We live amidst the spiders,
up in their corners, hiding away,
patient and dinner will come-
We live in plain things, things that are what they are.
The robes we wear are fashion-free
and warm against the cold,
and the does often, unbidden, come, with the dampness
and the brute-strength boars of sickness, death,
But there, the perfect candle, she lit it just for me.

Close together, we warm our hands, on the body each provides;
these hands – was it these hands? These hands, they do not cry –
they haven’t the memory – time slips by unrattling, for them.
But I remember, I looked in the candle, that she lit just for me,
and I thought, “I should leave, to go outside,
the trails out there to walk,
to find the place where I have not gone – before I too have died.

(Chapter 1: The Child)

There was a child who lived in a clock tower. The whole thing was filled with gears and it was very complicated. For years it ran smoothly and quietly and the little guy didn’t know it was there. It did many complicated things he couldn’t even imagine and some of the things it did was deliver little cakes or visitors and show him things and help him to decide what to wear. But as he got older it began to break down. One day it made some noises and the child was astonished to learn that he lived in a clock tower.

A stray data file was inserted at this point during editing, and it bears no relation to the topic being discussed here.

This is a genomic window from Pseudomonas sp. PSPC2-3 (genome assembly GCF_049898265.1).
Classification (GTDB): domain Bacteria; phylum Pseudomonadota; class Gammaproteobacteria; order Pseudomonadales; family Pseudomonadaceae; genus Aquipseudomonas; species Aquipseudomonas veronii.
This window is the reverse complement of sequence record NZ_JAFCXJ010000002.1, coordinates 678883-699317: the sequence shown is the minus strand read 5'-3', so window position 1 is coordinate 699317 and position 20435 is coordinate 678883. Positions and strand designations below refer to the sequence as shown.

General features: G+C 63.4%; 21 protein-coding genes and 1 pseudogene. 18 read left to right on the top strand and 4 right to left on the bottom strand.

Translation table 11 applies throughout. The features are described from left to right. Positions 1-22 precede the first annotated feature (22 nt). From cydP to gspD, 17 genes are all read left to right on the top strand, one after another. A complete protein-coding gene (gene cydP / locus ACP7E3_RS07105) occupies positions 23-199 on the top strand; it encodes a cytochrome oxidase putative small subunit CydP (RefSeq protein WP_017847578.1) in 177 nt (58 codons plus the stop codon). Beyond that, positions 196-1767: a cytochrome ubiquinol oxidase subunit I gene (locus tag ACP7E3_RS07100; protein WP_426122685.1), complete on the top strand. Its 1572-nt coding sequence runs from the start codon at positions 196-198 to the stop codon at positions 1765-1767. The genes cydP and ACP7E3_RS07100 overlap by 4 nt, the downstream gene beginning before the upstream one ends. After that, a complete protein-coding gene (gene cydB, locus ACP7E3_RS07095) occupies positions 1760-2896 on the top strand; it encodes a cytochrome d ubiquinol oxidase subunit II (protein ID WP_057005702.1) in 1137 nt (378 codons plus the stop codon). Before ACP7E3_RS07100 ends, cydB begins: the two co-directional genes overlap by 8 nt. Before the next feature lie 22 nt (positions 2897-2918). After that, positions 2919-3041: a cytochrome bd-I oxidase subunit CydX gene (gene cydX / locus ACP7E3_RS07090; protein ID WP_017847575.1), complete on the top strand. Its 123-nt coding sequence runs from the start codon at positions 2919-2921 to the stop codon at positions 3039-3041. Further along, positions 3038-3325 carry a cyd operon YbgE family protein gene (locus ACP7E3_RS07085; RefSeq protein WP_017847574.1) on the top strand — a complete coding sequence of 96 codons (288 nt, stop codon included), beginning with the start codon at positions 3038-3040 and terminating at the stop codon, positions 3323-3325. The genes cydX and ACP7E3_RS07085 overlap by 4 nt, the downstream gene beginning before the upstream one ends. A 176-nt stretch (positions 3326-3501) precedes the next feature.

(Chapter 2: He begins to take the panels off)

I want to write; I have ever since I was young. But, though ideas may have filled my mind until it would burst, action cannot be taken without motivation, and I could never find mine. I have spent countless breathes stating that I should write, but words are all speed and no momentum. Time goes by just as quickly when you don’t use it. Thirty is looming, and I have do something now or I’m going to be old – you might say thirty is pushing me. So, how to motivate myself? Like Richard Feynman, I believe the best way to solve a problem is to try something, and if that doesn’t work, try something else; but I haven’t been living up to it, even though I know, as an empirical fact, that if I continue to try, I will succeed, whatever it is I am trying. I wish I could try by force, or trying just for the sake of trying, but it’s just not me. Experimentation and discovery, though, are right down my alley, especially when I imagine my life as a wild experiment, and view myself as the subject. All of the sudden, everything I try has a purpose, and what’s more, I get to spite the conventional wisdom that says the subjective is separate from the scientific. So, I present to you:

Experiment 0: The Metaexperiment
Treat writing as an experimental science.

That is what this website has now become – my life as an experiment, a complete work of art as an act of subjective scientific investigation. And the first experiment in writing has already begun. With the help of my friend and dead-buddy Pat: